TOKYO -- Tuesday marks a watershed moment in postwar Japanese defense policy, opening the door to collective security actions long deemed contrary to a constitutional ban on making war.
Two national security laws enacted last year have now gone into effect. One enables the Self-Defense Forces to engage in collective security -- retaliation against an attack on a close ally, such as the U.S.
Past postwar governments had maintained that Japan enjoyed this right under international law but was constitutionally barred from exercising it. They held that such actions would overstep the bare minimum of military force allowed under Article 9.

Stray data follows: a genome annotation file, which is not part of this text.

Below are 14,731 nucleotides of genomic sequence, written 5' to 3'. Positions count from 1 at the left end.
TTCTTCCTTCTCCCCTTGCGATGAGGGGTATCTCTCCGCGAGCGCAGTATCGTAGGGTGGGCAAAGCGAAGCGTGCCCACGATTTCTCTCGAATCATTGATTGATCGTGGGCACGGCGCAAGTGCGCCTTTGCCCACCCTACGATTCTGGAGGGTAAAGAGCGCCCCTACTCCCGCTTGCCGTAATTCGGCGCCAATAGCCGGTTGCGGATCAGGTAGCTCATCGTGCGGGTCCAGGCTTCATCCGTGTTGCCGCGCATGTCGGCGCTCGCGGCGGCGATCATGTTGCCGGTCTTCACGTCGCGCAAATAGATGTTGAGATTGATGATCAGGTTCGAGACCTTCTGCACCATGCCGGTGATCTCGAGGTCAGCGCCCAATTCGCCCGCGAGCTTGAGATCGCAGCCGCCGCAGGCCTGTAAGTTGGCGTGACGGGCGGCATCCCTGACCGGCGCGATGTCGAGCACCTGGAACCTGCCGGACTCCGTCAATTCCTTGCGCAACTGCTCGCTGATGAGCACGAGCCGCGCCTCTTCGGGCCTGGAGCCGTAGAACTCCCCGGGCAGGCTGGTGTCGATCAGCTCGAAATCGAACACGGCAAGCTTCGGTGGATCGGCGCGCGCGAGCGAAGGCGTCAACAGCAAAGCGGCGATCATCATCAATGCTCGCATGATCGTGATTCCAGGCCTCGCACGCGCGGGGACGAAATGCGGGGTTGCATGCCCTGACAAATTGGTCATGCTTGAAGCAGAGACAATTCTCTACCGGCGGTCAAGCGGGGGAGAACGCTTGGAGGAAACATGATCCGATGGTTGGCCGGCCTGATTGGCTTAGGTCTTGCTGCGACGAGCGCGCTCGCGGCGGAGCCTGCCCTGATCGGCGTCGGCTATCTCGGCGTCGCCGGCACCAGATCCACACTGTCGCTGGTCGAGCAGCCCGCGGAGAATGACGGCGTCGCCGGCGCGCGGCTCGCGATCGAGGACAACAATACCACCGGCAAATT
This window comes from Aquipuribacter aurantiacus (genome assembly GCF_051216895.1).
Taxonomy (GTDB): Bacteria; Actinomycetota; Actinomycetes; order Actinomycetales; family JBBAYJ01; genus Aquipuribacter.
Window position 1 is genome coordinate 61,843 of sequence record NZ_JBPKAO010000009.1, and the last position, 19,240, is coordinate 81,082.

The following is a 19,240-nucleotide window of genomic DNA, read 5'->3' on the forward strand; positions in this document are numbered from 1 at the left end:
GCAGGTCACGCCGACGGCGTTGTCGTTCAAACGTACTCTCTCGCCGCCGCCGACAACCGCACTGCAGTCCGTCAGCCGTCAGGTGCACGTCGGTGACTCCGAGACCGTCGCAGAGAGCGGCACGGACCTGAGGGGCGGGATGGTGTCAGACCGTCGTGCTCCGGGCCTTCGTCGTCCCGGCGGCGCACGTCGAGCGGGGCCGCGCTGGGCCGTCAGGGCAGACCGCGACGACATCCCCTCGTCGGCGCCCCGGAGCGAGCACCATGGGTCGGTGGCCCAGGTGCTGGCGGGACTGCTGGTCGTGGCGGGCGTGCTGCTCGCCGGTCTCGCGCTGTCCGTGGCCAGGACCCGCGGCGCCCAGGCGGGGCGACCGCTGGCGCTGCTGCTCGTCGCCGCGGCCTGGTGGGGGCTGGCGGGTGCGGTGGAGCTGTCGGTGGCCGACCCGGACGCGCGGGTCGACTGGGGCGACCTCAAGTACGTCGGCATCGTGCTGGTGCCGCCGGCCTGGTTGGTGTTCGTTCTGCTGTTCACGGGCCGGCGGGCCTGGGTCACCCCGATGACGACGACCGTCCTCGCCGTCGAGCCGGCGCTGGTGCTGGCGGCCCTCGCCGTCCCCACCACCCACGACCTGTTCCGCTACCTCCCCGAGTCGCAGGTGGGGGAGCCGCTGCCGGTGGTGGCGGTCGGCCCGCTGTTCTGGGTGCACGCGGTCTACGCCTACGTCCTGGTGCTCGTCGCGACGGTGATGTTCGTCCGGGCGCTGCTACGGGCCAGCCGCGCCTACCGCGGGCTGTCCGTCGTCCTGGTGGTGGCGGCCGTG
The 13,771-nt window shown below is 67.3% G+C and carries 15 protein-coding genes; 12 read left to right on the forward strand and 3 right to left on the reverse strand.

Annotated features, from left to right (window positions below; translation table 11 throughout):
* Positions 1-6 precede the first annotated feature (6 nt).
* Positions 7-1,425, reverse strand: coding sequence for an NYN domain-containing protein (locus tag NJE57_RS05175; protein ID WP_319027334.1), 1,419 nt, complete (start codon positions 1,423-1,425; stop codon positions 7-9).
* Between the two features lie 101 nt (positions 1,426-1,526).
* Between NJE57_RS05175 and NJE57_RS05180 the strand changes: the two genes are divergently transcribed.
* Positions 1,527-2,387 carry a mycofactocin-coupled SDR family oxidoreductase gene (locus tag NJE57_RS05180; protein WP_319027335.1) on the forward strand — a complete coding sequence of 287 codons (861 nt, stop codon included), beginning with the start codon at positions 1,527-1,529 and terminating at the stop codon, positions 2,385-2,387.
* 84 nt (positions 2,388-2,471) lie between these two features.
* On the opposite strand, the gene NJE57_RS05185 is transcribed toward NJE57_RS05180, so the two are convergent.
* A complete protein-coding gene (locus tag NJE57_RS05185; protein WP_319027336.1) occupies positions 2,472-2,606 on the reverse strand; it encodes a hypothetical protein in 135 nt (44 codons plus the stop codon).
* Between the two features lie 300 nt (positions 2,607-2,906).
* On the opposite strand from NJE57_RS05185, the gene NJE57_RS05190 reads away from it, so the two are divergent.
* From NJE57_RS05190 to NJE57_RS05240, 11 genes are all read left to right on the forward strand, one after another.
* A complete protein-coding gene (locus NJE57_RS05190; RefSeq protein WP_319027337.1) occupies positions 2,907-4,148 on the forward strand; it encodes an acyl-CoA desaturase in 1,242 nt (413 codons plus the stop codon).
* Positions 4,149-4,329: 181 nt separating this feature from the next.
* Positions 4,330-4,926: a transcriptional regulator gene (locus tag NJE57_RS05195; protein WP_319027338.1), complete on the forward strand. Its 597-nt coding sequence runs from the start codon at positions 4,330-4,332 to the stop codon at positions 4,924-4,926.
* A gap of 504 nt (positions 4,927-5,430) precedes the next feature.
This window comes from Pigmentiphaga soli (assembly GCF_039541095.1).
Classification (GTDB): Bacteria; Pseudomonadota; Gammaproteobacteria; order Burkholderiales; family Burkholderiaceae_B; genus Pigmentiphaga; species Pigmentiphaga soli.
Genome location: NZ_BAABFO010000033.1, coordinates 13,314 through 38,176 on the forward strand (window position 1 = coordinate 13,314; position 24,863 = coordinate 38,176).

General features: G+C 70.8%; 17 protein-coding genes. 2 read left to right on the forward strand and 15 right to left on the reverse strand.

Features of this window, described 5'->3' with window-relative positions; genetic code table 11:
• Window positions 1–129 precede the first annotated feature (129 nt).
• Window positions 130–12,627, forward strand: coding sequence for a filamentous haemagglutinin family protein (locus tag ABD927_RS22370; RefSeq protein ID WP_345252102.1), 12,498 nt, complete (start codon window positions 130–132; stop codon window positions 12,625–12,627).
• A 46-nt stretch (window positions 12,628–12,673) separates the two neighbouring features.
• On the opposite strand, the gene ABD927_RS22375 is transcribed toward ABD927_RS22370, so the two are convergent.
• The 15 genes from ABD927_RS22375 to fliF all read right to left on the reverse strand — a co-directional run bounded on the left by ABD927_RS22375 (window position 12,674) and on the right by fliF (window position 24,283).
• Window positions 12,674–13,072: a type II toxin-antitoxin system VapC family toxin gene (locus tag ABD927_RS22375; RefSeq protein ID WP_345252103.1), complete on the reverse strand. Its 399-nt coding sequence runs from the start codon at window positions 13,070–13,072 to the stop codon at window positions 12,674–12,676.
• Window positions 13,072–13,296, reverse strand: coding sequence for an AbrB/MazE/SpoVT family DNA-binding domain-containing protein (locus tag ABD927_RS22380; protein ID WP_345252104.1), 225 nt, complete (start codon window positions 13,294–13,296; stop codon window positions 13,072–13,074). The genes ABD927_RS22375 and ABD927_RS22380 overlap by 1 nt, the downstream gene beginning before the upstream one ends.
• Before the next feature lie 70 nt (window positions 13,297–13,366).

But Prime Minister Shinzo Abe has presided over a change in this long-held interpretation. The July 2014 shift cleared the way for last year's legislation, which had a stormy passage through parliament.
The other law lets the SDF provide noncombat support to armed forces of other countries as the need arises. For Japanese forces, which will pursue greater integration with the U.S. military, this marks a step into the unknown.
Tokyo has no immediate plans to send SDF units on United Nations peacekeeping operations or other new overseas missions. Defense Minister Gen Nakatani told senior ministry officials Monday to move ahead carefully with preparation and training. Japan and the U.S. will work on joint operational plans to prepare for the possibility of collective security action.